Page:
3 Answers

  1. From 1888 to 1891, Claude Monet painted a series of 25 paintings under the single title “Haystacks”. He worked on them like this-early in the morning an elderly artist went out into the field. Behind him, his stepdaughter dragged a cart with canvases on stretchers. On each of them was an unfinished “Stack”. At 8.15 am, he would take the first canvas out of the cart and work on it for 15-20 minutes, then take out the next canvas at 9 am and paint the next stack as it looked at 9 am, then paint the next stack as it was at 10.30 am…and so on until the evening. Thus, he painted 15 canvases. All of them depicted haystacks at different times of the day, all of them, according to the master, were not finished, but nevertheless it was necessary to live on something and pay bills, and in 1891 in the gallery of Durand-Roel (a good friend of Monet) “Haystacks” were exhibited and sold in three days for fantastic sums from four to six thousand francs each. Then, wanting to repeat the success, the master will write another 10 “Stacks” and sell them immediately. Almost all of them ended up in America, of which only 17 works are in museums, and the rest are in private hands.

    Such a long backstory was needed in order to show that” Haystacks ” was an incredible success and had a huge commercial potential even during Monet's lifetime. And of course, every year the price of them only increased. The last owner of the painting in question bought it in 1986 for 2 million 53 thousand dollars and took it to America. And three days ago, at Sotheby's auction, a record $ 110.7 million was paid for it. Who left is unknown! The question is-is it worth it??? I think it's worth it! The whole system of auctions is designed to get the maximum price per lot. Auctions have existed for centuries and mankind has not come up with a different, fairer system for evaluating works of art. If Sotheby's gave 110 million dollars for a picture, then it's worth 110 million. And this is the final verdict and it is not subject to appeal.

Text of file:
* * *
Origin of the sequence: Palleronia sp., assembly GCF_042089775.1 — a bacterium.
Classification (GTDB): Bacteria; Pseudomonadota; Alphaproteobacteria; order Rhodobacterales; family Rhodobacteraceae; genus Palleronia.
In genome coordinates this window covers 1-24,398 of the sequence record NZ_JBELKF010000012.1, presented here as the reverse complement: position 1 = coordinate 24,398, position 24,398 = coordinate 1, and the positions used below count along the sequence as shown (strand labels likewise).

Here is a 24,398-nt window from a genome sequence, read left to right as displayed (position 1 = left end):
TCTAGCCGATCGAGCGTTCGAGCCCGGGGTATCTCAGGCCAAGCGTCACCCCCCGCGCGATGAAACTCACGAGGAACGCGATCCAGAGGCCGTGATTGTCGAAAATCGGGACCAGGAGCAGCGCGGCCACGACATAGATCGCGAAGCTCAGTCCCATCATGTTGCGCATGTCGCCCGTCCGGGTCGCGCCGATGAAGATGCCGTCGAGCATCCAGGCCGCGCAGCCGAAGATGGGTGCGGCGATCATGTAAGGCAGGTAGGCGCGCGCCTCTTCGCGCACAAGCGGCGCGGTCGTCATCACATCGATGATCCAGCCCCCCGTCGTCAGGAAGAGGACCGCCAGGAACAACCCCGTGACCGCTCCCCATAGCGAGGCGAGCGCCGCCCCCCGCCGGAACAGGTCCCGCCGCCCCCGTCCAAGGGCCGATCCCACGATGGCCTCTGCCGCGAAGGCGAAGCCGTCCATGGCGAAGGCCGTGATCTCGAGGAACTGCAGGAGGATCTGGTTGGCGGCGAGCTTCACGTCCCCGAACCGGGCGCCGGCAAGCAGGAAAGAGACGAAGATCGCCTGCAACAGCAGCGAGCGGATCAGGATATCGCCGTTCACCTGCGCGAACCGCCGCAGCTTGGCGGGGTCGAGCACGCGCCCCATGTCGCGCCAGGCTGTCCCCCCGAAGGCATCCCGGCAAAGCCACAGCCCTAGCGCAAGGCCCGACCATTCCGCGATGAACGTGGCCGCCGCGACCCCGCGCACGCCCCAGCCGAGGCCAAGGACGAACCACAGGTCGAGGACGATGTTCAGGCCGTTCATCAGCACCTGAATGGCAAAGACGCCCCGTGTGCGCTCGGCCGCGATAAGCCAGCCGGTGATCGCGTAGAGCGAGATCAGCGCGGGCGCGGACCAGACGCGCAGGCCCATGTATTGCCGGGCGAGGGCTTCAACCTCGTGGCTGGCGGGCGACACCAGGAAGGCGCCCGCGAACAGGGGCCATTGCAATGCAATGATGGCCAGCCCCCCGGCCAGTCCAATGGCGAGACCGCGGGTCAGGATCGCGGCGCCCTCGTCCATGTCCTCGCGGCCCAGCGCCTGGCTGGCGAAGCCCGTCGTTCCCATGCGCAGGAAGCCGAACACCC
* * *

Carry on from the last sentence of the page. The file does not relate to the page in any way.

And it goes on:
2. I agree with the author-yes, they are, and I am glad that even during the lifetime of the master they were highly valued. I would also like to add(I myself love to draw very much) let those who are in doubt draw on the street from 8.15 to 20.15 and that the output would be something for which I would like to give if not 120,000 euros(6000 Fr. in modern times). at the exchange rate), then at least 6000 rubles. And if you don't like Haystacks, then you didn't see our haystacks at dawn.

  3. It's too early for me to judge such a product .Having created something like this, probably mzhno to answer your question, but for now I “ranosud” such art.

    Expression was torn into canvases -this is just one evaluation criterion….

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